The place of Central Europe in the European automotive industry: mechanisms and barriers of upgrading

Type de publication:

Conference Paper


Gerpisa colloquium, Puebla (2016)


Automotive industry, Central Europe, domestic firms, upgrading


The place of Poland and Central Europe in the European automotive industry: mechanisms and barriers of upgrading

Bolesław Domański
Jagiellonian University, Krakow, Poland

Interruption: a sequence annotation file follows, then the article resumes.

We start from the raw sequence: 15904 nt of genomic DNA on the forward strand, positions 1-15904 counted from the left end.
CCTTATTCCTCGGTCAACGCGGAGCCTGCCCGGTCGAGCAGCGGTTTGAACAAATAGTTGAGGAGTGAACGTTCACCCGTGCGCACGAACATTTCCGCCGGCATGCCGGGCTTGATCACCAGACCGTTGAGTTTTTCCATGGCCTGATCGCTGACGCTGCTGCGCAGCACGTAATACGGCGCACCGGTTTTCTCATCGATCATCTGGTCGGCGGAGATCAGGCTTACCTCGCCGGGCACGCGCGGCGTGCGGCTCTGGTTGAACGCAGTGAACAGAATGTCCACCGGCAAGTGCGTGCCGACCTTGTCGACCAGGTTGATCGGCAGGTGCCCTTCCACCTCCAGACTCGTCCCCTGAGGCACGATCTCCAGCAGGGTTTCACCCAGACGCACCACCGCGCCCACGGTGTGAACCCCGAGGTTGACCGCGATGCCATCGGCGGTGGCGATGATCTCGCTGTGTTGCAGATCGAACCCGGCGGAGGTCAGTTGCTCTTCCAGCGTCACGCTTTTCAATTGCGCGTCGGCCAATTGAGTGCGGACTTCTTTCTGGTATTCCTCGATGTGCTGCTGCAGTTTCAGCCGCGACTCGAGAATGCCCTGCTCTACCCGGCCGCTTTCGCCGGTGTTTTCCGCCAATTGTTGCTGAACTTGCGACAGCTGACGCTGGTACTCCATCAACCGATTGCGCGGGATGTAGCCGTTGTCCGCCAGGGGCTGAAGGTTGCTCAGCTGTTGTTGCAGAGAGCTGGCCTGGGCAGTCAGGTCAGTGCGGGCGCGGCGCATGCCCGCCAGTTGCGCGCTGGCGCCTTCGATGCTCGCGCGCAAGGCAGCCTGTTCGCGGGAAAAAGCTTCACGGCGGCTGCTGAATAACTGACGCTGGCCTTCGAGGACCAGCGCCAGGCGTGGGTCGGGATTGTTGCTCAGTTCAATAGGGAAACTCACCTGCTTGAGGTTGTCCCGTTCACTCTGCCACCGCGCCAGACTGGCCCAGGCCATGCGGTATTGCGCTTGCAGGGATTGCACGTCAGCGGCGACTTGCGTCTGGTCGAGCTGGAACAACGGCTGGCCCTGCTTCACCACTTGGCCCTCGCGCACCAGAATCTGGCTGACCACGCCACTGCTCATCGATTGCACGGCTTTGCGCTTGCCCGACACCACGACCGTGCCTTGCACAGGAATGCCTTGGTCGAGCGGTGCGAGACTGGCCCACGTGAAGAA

Central Europe has been playing an important role in the business strategies of European, American and Asian carmakers and major automotive suppliers in the last two decades. The reorganization of production systems and supply chains led to a great expansion of the automotive industry in this region and found expression in the spectacular growth of exports to West European core countries and growing local sourcing. Industrial upgrading processes taking place since the 1990s have resulted in a currently complex picture, with a dual role of the Central European automotive sector in the European division of labor. It comprises a whole range of activities from the simple production of labor-intensive parts to advanced high-value added components and some R&D. This shows that rapid industrial upgrading through foreign investment and its regional embeddedness may lead to significant value creation in the periphery. However, the crucial question in the context of development led by foreign investors is the role of local producers and the long-term sustainability of such a model of growth. It can be argued that a further upgrading of the Central European automotive industry will be determined by the building of a stronger independent position by domestic suppliers and the functional upgrading of foreign subsidiaries including the development of design capabilities. Otherwise, the limited decision-making and innovation competences will keep Poland and other Central European countries in an inferior position dependent on the core countries. Solaris, one of the European leaders in the manufacturing of hybrid and electric buses, and Boryszew, a fast growing producer of plastic components expanding through global acquisitions, provide examples of successful Polish automotive companies. At the same time, the majority of domestic suppliers face significant barriers to functional upgrading including limited financial capabilities and design expertise as well as lack of trust on the part of their global customers. The motivation and qualities of local managers and labor cannot be ignored here together with industrial relations and government policies and regulations providing general framework for the functioning of the automotive industry.

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